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    • "To date, about 15 single Kunitz-domain peptides from ticks have been functionally characterized. Classical serine protease inhibitors were analyzed from the hard ticks Rhipicephalus microplus (BMCL) [25], Rhipicephalus appendiculatus (TdPI) [26], Rhipicephalus haemaphysaloides (Rhipilin-1) [27], Haemaphysalis longicornis (HlChl, HIMKI and Haemangin) [28-30], Amblyomma cajennense (Amblyomin-X) [31], and Ixodes scapularis (Tryptogalinin) [32]. Protease inhibitors were also characterized from the soft ticks Ornithodoros moubata (TAP) [33] and Ornithodoros savignyi (FXaI) that mainly function as anti-clotting agents. "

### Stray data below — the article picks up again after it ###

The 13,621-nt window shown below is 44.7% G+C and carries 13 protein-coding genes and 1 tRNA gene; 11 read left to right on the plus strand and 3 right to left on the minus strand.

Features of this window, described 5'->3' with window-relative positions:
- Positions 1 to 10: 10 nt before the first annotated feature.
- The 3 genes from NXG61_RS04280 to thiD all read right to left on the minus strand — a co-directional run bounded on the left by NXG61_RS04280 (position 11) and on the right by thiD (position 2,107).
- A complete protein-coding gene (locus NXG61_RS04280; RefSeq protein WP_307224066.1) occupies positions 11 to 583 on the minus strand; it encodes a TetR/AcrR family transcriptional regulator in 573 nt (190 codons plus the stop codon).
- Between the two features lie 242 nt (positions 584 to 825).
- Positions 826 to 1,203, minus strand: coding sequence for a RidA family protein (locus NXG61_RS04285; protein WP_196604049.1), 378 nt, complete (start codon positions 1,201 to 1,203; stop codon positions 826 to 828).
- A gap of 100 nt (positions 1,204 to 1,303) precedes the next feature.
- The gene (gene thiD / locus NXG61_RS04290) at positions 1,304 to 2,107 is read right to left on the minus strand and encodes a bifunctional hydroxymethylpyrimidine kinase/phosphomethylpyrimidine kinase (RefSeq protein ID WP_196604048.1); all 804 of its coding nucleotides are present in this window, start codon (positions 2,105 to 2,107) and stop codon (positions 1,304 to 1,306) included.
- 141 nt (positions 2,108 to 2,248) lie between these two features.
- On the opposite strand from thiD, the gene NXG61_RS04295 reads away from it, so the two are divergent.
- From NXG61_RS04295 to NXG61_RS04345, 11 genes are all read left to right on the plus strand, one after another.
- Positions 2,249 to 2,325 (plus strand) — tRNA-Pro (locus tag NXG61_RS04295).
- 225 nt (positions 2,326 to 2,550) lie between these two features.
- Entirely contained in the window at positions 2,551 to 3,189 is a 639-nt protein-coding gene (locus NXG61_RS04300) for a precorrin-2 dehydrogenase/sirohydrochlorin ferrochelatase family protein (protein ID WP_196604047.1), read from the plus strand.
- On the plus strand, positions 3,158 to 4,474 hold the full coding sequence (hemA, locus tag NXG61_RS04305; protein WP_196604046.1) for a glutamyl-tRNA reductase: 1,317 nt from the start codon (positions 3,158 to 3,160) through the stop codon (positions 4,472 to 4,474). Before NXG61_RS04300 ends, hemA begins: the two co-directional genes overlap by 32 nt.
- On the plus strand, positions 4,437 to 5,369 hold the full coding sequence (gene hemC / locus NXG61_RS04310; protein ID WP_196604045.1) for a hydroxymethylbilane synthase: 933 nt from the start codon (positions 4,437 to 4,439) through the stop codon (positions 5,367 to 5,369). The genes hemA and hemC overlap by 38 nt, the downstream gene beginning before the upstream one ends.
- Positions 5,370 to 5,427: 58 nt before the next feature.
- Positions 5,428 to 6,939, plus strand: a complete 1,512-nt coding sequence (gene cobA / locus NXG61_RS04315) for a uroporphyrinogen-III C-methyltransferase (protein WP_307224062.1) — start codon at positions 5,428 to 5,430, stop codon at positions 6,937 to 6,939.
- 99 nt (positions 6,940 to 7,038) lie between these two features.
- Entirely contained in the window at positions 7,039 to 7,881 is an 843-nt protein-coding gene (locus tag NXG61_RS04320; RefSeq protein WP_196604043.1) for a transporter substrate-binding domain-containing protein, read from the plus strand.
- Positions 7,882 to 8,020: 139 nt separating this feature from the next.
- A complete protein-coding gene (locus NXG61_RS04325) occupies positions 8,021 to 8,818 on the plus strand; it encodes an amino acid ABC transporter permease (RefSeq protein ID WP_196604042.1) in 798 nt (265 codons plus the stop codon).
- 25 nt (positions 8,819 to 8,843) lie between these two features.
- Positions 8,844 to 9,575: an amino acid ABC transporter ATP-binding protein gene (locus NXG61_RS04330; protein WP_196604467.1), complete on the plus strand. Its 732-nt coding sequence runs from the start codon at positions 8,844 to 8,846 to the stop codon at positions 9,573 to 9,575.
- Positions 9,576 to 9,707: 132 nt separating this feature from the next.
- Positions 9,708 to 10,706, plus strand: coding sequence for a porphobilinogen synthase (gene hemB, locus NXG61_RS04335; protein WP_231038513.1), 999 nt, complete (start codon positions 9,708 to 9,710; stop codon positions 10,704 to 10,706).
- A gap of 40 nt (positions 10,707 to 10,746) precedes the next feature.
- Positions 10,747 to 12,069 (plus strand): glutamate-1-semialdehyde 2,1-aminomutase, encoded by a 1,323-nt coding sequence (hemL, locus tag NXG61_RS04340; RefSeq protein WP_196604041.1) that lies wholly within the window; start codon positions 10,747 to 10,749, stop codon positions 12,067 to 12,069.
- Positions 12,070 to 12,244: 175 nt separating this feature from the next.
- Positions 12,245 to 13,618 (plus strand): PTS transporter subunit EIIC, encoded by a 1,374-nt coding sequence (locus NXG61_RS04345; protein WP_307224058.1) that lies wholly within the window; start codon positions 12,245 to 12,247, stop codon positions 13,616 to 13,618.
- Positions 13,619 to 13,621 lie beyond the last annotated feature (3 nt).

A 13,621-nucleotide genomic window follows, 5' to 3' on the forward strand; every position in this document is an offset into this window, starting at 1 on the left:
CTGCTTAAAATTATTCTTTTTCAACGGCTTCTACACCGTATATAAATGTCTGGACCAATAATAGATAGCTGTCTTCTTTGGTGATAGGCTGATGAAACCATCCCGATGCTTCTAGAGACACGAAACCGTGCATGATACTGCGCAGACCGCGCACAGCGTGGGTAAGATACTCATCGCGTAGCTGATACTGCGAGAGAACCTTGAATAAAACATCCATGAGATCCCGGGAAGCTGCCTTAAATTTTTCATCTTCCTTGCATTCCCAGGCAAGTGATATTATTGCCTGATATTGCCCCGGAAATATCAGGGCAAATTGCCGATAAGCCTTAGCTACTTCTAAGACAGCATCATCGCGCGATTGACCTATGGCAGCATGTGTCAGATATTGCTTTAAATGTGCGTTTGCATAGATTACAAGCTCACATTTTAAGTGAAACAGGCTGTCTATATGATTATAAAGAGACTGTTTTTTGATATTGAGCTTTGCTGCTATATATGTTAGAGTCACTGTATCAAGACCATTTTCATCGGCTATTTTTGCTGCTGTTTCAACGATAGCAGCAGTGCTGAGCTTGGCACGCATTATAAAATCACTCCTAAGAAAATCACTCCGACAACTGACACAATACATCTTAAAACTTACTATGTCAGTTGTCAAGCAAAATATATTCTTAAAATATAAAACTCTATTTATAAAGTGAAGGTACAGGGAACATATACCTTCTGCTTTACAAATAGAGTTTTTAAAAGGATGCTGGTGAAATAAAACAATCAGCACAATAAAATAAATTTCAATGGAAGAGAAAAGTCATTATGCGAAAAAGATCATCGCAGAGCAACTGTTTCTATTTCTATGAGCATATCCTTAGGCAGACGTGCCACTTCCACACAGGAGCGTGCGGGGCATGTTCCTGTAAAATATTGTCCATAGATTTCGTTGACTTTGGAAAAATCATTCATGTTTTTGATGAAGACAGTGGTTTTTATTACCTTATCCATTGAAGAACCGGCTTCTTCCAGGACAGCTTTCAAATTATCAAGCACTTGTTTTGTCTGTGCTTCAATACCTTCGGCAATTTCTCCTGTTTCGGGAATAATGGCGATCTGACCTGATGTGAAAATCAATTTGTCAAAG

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    ABSTRACT: Ticks are blood-sucking arthropods and a primary function of tick salivary proteins is to counteract the host's immune response. Tick salivary Kunitz-domain proteins perform multiple functions within the feeding lesion and have been classified as venoms; thereby, constituting them as one of the important elements in the arms race with the host. The two main mechanisms advocated to explain the functional heterogeneity of tick salivary Kunitz-domain proteins are gene sharing and gene duplication. Both do not, however, elucidate the evolution of the Kunitz family in ticks from a structural dynamic point of view. The Red Queen hypothesis offers a fruitful theoretical framework to give a dynamic explanation for host-parasite interactions. Using the recent salivary gland Ixodes ricinus transcriptome we analyze, for the first time, single Kunitz-domain encoding transcripts by means of computational, structural bioinformatics and phylogenetic approaches to improve our understanding of the structural evolution of this important multigenic protein family. Organizing the I. ricinus single Kunitz-domain peptides based on their cysteine motif allowed us to specify a putative target and to relate this target specificity to Illumina transcript reads during tick feeding. We observe that several of these Kunitz peptide groups vary in their translated amino acid sequence, secondary structure, antigenicity, and intrinsic disorder, and that the majority of these groups are subject to a purifying (negative) selection. We finalize by describing the evolution and emergence of these Kunitz peptides. The overall interpretation of our analyses discloses a rapidly emerging Kunitz group with a distinct disulfide bond pattern from the I. ricinus salivary gland transcriptome. We propose a model to explain the structural and functional evolution of tick salivary Kunitz peptides that we call target-oriented evolution. Our study reveals that combining analytical approaches (transcriptomes, computational, bioinformatics and phylogenetics) improves our understanding of the biological functions of important salivary gland mediators during tick feeding.